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Library Catalog
“A girl with cerebral palsy fights for the 1990 passage of the Americans With Disabilities Act. Whether she's horseback riding or starting kindergarten, Jennifer Keelan's ‘ready to GO!’ But all around her, places and people demand that she ‘STOP!’ From her wheelchair, a 4-inch curb is a ‘cliff,’ and she's not allowed to join her classmates in the cafeteria. Everything changes when Jennifer—knowing that ‘children with disabilities get ignored too’—joins a diverse group of disability rights activists. When Jennifer is 8, activists propose the ADA to ‘make room for all people, including those with disabilities.’ Dismissed by Congress, disabled activists crawl up the steps of the Capitol to be heard. When grown-ups say she's too young to participate, Jennifer drags herself ‘ALL THE WAY TO THE TOP’ on behalf of disabled kids everywhere. Ali's soft-focus illustrations deftly convey Jennifer's determined scowl and excited grin. Pimentel realistically acknowledges that the ADA hasn't fixed everything—’Slowest of all, minds have to change’ —but in her foreword, the adult Jennifer—now Keelan-Chaffins—notes that she keeps ‘using [her] voice to speak up’ and encourages readers to do likewise.” –Kirkus Reviews

Normal: One Kid’s Extraordinary Journey by Nathaniel Newman, Magdalena Newman & Neil Swaab
Grades 4–6
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Library Catalog
“Nathaniel Newman and his mother, Magda, recount how Nathaniel's Treacher Collins syndrome has affected their family. In alternating passages, the authors relate how, after being born with severe craniofacial deformities affecting his hearing, eating, and breathing, Nathaniel underwent ‘sixty-plus’ surgeries before age 16. Along the way, he and his family faced kids' curiosity and adults' insensitivity. Magda's poignant, sometimes absurdly humorous endeavors to raise Nathaniel and his little brother, Jacob, as normally as possible emphasize how Nathaniel's disability shaped their family; siblings of kids with disabilities will sympathize when Magda describes how Jacob's needs came second. Nathaniel is witty and matter-of-fact about his condition, concluding that ‘it would have been easier to be born ‘normal,' but far less cool…' Funny, compassionate, and thoughtful.” –Kirkus Reviews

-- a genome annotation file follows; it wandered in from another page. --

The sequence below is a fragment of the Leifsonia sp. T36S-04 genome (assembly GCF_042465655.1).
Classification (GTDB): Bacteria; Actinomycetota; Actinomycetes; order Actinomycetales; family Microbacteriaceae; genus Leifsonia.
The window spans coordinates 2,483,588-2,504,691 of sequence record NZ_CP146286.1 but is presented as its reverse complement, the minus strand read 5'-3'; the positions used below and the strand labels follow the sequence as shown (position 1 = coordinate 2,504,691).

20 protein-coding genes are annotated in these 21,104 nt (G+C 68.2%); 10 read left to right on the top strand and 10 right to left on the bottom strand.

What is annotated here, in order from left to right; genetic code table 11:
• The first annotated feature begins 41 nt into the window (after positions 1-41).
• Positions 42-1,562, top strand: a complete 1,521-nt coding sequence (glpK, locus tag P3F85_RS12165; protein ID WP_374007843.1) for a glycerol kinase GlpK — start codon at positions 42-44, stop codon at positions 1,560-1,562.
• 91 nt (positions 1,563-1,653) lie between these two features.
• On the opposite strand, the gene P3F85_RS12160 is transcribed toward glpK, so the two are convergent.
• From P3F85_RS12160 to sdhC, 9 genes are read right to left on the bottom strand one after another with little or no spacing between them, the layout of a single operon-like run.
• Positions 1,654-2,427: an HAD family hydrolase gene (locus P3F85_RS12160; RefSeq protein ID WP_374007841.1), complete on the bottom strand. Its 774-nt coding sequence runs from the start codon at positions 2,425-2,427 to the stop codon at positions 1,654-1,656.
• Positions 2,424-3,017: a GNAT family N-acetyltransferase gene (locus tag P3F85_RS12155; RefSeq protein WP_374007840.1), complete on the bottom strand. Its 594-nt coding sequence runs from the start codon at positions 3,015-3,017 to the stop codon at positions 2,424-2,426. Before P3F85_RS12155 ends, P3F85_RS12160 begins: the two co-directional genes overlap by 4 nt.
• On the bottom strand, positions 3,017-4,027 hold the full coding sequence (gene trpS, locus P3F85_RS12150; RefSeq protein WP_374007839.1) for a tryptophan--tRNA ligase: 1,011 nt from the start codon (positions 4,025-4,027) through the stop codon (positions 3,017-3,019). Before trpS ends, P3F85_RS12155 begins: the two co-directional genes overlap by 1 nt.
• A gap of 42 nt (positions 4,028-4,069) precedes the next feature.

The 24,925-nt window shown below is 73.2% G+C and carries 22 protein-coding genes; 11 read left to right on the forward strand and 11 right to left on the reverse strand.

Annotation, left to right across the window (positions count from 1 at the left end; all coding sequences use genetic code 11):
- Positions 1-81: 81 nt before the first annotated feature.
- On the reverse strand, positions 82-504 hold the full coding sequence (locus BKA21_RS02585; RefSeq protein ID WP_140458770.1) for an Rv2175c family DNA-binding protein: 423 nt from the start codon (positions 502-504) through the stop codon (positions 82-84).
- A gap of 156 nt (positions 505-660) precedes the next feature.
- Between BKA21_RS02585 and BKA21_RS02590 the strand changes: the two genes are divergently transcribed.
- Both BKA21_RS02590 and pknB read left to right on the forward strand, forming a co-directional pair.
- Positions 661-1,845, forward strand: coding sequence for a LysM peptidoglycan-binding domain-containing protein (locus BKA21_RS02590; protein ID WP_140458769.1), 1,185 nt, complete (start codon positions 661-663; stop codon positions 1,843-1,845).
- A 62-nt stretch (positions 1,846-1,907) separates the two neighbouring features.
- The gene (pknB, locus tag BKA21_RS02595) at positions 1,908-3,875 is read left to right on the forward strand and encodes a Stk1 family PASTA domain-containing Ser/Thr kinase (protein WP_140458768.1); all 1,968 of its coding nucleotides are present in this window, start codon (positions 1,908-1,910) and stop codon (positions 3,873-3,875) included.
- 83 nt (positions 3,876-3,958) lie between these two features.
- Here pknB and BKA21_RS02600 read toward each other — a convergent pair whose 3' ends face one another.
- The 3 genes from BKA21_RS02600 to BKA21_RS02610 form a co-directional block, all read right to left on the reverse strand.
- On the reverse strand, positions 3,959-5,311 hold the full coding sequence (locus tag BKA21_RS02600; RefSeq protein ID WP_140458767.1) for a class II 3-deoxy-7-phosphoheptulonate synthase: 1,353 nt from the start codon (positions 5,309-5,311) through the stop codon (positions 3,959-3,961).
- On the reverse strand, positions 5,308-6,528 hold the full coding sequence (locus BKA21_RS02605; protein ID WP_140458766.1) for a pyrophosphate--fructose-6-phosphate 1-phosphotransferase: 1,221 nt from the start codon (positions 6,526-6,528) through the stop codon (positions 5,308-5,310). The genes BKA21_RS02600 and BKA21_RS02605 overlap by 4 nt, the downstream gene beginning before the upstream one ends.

Emmanuel’s Dream: The True Story of Emmanuel Ofosu Yeboah by Laurie Ann Thompson
Kindergarten–Grade 2
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Library Catalog
“Thompson (Be a Changemaker) presents a warm, matter-of-fact overview of the life of Emmanuel Ofofu Yeboah, born in Ghana in 1977: ‘Two bright eyes blinked in the light,/ two healthy lungs let out a powerful cry,/ two tiny fists opened and closed,/ but only one strong leg kicked.’ Even before Thompson arrives at Yeboah’s efforts to change attitudes about physical disabilities through a cross-Ghana bicycle ride (the subject of a 2005 documentary, Emmanuel’s Gift), his determination to be seen for who he is—and not just for his disability—is made crystal clear. As a child, he “hopped to school and back,/ two miles each way,” and at age 13 he traveled to Accra on his own to support his family after his mother fell ill. Working in a palette of creamy oranges, teals, and gray-blues, Qualls (The Case for Loving) provides solid visual and emotional scaffolding for the setbacks and triumphs Yeboah faced while demonstrating ‘that being disabled does not mean/ being unable.’” –Publisher’s Weekly